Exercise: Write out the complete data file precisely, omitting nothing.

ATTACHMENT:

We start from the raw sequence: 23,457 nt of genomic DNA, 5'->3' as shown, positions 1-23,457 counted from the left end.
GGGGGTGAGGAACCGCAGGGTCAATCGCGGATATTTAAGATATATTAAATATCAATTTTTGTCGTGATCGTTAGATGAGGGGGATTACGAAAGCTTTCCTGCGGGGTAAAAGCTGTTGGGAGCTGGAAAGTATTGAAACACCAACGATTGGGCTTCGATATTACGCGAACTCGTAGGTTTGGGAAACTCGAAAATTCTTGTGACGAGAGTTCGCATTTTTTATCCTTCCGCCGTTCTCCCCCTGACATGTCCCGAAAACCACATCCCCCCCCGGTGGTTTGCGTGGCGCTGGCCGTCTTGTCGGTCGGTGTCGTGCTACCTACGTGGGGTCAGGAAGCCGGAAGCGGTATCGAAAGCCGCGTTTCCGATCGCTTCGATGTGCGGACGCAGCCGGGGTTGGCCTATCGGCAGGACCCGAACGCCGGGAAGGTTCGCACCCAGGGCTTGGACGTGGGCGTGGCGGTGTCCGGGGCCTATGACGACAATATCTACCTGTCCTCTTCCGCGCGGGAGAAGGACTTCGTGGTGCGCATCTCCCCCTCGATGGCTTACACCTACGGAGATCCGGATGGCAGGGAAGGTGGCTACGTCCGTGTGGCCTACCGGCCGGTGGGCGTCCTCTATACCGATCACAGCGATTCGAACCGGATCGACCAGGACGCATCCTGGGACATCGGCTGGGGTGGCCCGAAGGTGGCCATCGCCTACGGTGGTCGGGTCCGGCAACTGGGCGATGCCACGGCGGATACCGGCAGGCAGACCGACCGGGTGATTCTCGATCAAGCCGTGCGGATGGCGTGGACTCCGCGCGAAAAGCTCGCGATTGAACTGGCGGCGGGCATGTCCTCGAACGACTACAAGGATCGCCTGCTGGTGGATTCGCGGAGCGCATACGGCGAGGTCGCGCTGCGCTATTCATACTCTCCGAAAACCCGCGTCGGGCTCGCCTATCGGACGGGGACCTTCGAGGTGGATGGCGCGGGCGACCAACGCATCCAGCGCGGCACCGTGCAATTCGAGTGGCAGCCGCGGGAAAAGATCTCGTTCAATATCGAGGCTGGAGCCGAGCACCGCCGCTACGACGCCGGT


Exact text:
We start from the raw sequence: 23,457 nt of genomic DNA, 5'->3' as shown, positions 1-23,457 counted from the left end.
GGGGGTGAGGAACCGCAGGGTCAATCGCGGATATTTAAGATATATTAAATATCAATTTTTGTCGTGATCGTTAGATGAGGGGGATTACGAAAGCTTTCCTGCGGGGTAAAAGCTGTTGGGAGCTGGAAAGTATTGAAACACCAACGATTGGGCTTCGATATTACGCGAACTCGTAGGTTTGGGAAACTCGAAAATTCTTGTGACGAGAGTTCGCATTTTTTATCCTTCCGCCGTTCTCCCCCTGACATGTCCCGAAAACCACATCCCCCCCCGGTGGTTTGCGTGGCGCTGGCCGTCTTGTCGGTCGGTGTCGTGCTACCTACGTGGGGTCAGGAAGCCGGAAGCGGTATCGAAAGCCGCGTTTCCGATCGCTTCGATGTGCGGACGCAGCCGGGGTTGGCCTATCGGCAGGACCCGAACGCCGGGAAGGTTCGCACCCAGGGCTTGGACGTGGGCGTGGCGGTGTCCGGGGCCTATGACGACAATATCTACCTGTCCTCTTCCGCGCGGGAGAAGGACTTCGTGGTGCGCATCTCCCCCTCGATGGCTTACACCTACGGAGATCCGGATGGCAGGGAAGGTGGCTACGTCCGTGTGGCCTACCGGCCGGTGGGCGTCCTCTATACCGATCACAGCGATTCGAACCGGATCGACCAGGACGCATCCTGGGACATCGGCTGGGGTGGCCCGAAGGTGGCCATCGCCTACGGTGGTCGGGTCCGGCAACTGGGCGATGCCACGGCGGATACCGGCAGGCAGACCGACCGGGTGATTCTCGATCAAGCCGTGCGGATGGCGTGGACTCCGCGCGAAAAGCTCGCGATTGAACTGGCGGCGGGCATGTCCTCGAACGACTACAAGGATCGCCTGCTGGTGGATTCGCGGAGCGCATACGGCGAGGTCGCGCTGCGCTATTCATACTCTCCGAAAACCCGCGTCGGGCTCGCCTATCGGACGGGGACCTTCGAGGTGGATGGCGCGGGCGACCAACGCATCCAGCGCGGCACCGTGCAATTCGAGTGGCAGCCGCGGGAAAAGATCTCGTTCAATATCGAGGCTGGAGCCGAGCACCGCCGCTACGACGCCGGT